According to the recently published progress in science,The U.S. research team found that in the past few decades, the earth's biosphere has absorbed more carbon than it has released, but this trend is slowing down and may even reverse.The earth is on the brink of a lethal "tipping point" for climate change, and its ability to absorb a third of anthropogenic emissions could be halved by 2050, the study warned.
Plants absorb carbon dioxide through photosynthesis and release oxygen back into the air to help reduce global warming, which is the "breath" of the earth. Researchers at the University of North Arizona have created temperature curves for each of the world's major communities to predict the possible effects of global warming.
Currently, researchers have found that less than 10 percent of terrestrial biosphere experiences temperatures higher than the maximum temperature for photosynthesis. But at current emission rates, by 2050, up to half of the terrestrial biosphere may experience temperatures above this productivity threshold. Moreover, some communities with the highest carbon content in the world, including tropical rainforests in Amazon and Southeast Asia and coniferous forests in Russia and Canada, will be among the first to reach this critical point.
"Just like the human body, we know that every biological process has a temperature range at which it works best and above which it deteriorates," Dr. Duffy said
The researchers also said that different types of plants differ in the details of the temperature response, but when the temperature is too high, photosynthesis in all plants decreases.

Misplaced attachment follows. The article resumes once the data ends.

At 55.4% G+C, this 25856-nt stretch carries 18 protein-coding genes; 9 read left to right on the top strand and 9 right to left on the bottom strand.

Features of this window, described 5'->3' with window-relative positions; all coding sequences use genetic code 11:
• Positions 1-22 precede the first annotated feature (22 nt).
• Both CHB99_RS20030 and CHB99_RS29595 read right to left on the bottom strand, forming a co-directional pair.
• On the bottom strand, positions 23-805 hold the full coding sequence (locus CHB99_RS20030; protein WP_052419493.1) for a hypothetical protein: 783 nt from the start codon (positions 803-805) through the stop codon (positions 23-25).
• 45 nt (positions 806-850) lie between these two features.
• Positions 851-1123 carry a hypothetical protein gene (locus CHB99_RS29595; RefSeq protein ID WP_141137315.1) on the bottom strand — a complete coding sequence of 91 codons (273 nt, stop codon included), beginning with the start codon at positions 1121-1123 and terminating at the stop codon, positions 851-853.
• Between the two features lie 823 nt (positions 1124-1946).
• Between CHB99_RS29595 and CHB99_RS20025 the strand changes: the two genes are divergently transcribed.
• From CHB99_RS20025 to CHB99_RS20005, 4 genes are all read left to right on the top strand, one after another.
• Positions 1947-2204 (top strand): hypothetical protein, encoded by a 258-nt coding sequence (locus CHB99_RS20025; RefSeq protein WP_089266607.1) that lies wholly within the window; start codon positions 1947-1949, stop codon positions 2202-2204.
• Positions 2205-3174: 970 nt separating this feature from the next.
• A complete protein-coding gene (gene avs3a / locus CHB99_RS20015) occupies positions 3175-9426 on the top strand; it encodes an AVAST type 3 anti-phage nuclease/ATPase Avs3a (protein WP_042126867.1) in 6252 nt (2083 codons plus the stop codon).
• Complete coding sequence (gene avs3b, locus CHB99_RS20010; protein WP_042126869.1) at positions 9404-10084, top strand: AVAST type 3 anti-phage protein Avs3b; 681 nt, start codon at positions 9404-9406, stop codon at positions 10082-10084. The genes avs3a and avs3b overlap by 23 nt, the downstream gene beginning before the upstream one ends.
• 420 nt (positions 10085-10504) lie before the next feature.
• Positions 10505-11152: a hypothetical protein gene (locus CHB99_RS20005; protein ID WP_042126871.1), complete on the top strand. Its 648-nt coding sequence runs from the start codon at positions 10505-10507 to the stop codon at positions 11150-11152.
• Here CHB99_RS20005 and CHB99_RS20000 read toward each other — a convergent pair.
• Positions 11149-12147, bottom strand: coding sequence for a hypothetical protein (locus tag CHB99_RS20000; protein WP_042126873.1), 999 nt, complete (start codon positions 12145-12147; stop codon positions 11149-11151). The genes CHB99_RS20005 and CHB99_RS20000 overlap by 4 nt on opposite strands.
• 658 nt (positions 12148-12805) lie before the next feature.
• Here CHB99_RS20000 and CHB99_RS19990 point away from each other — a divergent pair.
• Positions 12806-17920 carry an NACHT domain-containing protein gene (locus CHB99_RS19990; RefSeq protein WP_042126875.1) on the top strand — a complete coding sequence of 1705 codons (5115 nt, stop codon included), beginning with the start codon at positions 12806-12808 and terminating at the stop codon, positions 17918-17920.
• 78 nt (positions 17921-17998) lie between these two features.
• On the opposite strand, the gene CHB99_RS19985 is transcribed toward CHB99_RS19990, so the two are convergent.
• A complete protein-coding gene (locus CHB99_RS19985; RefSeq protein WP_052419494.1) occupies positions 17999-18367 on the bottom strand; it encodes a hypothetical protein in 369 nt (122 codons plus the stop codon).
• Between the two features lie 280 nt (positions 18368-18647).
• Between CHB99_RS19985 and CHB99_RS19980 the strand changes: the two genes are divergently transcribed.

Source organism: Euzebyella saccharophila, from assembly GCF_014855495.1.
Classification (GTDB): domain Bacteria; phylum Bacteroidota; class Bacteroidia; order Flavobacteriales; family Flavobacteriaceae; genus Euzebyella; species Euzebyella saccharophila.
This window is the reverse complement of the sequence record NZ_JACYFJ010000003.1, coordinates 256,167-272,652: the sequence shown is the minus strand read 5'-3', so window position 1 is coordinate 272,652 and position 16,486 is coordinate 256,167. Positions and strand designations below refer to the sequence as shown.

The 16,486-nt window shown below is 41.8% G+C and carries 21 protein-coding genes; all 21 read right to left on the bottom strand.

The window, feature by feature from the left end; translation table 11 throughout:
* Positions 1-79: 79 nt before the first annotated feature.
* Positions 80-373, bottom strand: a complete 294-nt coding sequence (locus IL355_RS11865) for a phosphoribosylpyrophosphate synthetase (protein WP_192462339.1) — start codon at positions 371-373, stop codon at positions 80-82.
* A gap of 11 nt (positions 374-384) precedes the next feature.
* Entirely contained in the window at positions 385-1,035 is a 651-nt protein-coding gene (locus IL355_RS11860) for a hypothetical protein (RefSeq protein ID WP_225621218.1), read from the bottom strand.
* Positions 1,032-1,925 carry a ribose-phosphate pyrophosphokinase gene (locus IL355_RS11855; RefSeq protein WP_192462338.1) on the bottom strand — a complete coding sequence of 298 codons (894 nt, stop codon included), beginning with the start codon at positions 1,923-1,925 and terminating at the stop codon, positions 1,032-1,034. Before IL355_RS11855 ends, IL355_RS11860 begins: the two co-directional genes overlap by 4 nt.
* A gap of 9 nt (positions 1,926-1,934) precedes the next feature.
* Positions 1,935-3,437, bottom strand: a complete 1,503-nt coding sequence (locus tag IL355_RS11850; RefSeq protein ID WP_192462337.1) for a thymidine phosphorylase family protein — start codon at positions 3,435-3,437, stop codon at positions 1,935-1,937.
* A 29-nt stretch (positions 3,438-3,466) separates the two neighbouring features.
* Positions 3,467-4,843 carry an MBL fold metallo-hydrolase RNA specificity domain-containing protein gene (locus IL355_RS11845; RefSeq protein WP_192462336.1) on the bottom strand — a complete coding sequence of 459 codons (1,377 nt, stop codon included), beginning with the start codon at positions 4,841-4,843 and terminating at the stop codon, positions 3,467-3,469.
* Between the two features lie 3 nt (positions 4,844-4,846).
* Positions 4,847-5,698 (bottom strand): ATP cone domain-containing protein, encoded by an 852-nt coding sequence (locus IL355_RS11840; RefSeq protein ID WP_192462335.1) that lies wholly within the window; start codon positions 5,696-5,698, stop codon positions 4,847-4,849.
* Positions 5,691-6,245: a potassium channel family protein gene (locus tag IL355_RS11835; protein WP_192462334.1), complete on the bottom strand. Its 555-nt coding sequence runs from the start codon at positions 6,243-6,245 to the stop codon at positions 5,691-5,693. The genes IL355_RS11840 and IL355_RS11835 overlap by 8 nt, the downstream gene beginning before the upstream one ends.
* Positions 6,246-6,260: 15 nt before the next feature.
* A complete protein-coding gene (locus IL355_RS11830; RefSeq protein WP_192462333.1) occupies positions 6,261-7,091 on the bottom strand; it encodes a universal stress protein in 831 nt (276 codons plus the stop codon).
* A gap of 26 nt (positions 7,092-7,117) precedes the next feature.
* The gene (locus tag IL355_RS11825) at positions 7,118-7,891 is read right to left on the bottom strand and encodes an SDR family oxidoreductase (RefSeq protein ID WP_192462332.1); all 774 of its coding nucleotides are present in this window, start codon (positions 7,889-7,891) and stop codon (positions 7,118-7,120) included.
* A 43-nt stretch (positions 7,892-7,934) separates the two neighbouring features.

This new study is the first to detect the temperature threshold of photosynthesis from global observation data, providing a window to understand the actual ecosystem and its response on the whole earth.
A new method developed by the research team is able to generate temperature curves for each major biome and for the entire earth. The study found and revealed a critical temperature point. As the temperature continues to rise, the ability of plants to capture and store carbon in the atmosphere (called "terrestrial carbon sink") will decrease.
The researchers warn that the temperature "peak" of carbon absorption is 18 ℃ in some plants and 28 ℃ in others. This means that in many biological communities, the continuous warming will lead to the decline of photosynthesis, while the respiratory rate will increase exponentially, which makes the balance of ecosystem change from carbon sink to carbon source and accelerates the climate change.
The most surprising thing in the new analysis is that the optimal temperature for photosynthesis in all ecosystems is very low. Combined with the observed increase of ecosystem respiration rate in the temperature range, it is found that the increase of temperature above 18 ℃ may have adverse effects on terrestrial carbon sink.